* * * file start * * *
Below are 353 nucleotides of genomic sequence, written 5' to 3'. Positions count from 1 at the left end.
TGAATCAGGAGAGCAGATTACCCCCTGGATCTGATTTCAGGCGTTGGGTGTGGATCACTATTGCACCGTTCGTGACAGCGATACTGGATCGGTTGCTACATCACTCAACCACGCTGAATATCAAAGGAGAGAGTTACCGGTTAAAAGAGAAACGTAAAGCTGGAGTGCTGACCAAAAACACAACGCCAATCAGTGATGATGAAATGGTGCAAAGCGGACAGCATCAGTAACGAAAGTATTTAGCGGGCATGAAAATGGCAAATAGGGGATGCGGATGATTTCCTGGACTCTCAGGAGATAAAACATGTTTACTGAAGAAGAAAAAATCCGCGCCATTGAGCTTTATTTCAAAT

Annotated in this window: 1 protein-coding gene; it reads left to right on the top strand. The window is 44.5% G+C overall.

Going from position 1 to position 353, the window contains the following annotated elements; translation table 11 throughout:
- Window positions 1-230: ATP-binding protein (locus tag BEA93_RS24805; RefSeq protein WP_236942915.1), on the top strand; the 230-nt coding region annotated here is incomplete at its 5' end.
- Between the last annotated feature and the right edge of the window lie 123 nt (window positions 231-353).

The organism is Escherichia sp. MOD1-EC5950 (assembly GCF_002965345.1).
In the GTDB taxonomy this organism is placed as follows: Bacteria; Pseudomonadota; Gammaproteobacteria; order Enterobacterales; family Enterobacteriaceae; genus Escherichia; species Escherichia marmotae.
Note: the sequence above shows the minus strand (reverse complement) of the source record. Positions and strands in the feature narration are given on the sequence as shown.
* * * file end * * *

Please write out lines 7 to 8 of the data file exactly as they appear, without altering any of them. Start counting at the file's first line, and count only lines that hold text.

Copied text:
The organism is Escherichia sp. MOD1-EC5950 (assembly GCF_002965345.1).
In the GTDB taxonomy this organism is placed as follows: Bacteria; Pseudomonadota; Gammaproteobacteria; order Enterobacterales; family Enterobacteriaceae; genus Escherichia; species Escherichia marmotae.